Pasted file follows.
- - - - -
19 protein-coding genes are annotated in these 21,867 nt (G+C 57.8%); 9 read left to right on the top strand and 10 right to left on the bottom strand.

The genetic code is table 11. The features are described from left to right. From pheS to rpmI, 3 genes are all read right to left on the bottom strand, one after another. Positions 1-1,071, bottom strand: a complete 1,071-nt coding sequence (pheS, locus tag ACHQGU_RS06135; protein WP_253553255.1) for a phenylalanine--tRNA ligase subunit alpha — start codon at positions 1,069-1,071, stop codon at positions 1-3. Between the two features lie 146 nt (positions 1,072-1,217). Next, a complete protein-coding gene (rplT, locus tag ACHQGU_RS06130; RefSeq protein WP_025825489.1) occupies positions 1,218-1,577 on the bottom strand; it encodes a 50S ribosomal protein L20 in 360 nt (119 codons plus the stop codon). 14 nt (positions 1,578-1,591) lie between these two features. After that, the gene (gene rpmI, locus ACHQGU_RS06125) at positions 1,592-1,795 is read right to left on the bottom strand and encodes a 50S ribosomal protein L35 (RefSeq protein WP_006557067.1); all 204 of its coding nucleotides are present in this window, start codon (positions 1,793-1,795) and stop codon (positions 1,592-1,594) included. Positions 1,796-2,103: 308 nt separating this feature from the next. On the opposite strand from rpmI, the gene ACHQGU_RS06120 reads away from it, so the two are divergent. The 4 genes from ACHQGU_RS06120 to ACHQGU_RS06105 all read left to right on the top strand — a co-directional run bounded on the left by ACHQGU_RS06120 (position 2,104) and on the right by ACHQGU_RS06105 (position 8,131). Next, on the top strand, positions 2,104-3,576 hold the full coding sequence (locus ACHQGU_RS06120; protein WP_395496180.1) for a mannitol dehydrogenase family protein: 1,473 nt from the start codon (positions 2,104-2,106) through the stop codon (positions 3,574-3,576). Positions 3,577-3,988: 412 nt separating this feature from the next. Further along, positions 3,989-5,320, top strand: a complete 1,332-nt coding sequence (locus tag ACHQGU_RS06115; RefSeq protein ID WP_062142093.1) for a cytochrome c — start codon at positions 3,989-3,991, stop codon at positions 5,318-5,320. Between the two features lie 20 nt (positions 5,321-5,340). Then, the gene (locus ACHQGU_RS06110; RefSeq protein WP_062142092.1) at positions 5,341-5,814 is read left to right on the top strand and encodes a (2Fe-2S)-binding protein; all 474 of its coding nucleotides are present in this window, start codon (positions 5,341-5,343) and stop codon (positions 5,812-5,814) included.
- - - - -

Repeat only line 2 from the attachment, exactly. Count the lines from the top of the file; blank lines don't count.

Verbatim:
The genetic code is table 11. The features are described from left to right. From pheS to rpmI, 3 genes are all read right to left on the bottom strand, one after another. Positions 1-1,071, bottom strand: a complete 1,071-nt coding sequence (pheS, locus tag ACHQGU_RS06135; protein WP_253553255.1) for a phenylalanine--tRNA ligase subunit alpha — start codon at positions 1,069-1,071, stop codon at positions 1-3. Between the two features lie 146 nt (positions 1,072-1,217). Next, a complete protein-coding gene (rplT, locus tag ACHQGU_RS06130; RefSeq protein WP_025825489.1) occupies positions 1,218-1,577 on the bottom strand; it encodes a 50S ribosomal protein L20 in 360 nt (119 codons plus the stop codon). 14 nt (positions 1,578-1,591) lie between these two features. After that, the gene (gene rpmI, locus ACHQGU_RS06125) at positions 1,592-1,795 is read right to left on the bottom strand and encodes a 50S ribosomal protein L35 (RefSeq protein WP_006557067.1); all 204 of its coding nucleotides are present in this window, start codon (positions 1,793-1,795) and stop codon (positions 1,592-1,594) included. Positions 1,796-2,103: 308 nt separating this feature from the next. On the opposite strand from rpmI, the gene ACHQGU_RS06120 reads away from it, so the two are divergent. The 4 genes from ACHQGU_RS06120 to ACHQGU_RS06105 all read left to right on the top strand — a co-directional run bounded on the left by ACHQGU_RS06120 (position 2,104) and on the right by ACHQGU_RS06105 (position 8,131). Next, on the top strand, positions 2,104-3,576 hold the full coding sequence (locus ACHQGU_RS06120; protein WP_395496180.1) for a mannitol dehydrogenase family protein: 1,473 nt from the start codon (positions 2,104-2,106) through the stop codon (positions 3,574-3,576). Positions 3,577-3,988: 412 nt separating this feature from the next. Further along, positions 3,989-5,320, top strand: a complete 1,332-nt coding sequence (locus tag ACHQGU_RS06115; RefSeq protein ID WP_062142093.1) for a cytochrome c — start codon at positions 3,989-3,991, stop codon at positions 5,318-5,320. Between the two features lie 20 nt (positions 5,321-5,340). Then, the gene (locus ACHQGU_RS06110; RefSeq protein WP_062142092.1) at positions 5,341-5,814 is read left to right on the top strand and encodes a (2Fe-2S)-binding protein; all 474 of its coding nucleotides are present in this window, start codon (positions 5,341-5,343) and stop codon (positions 5,812-5,814) included.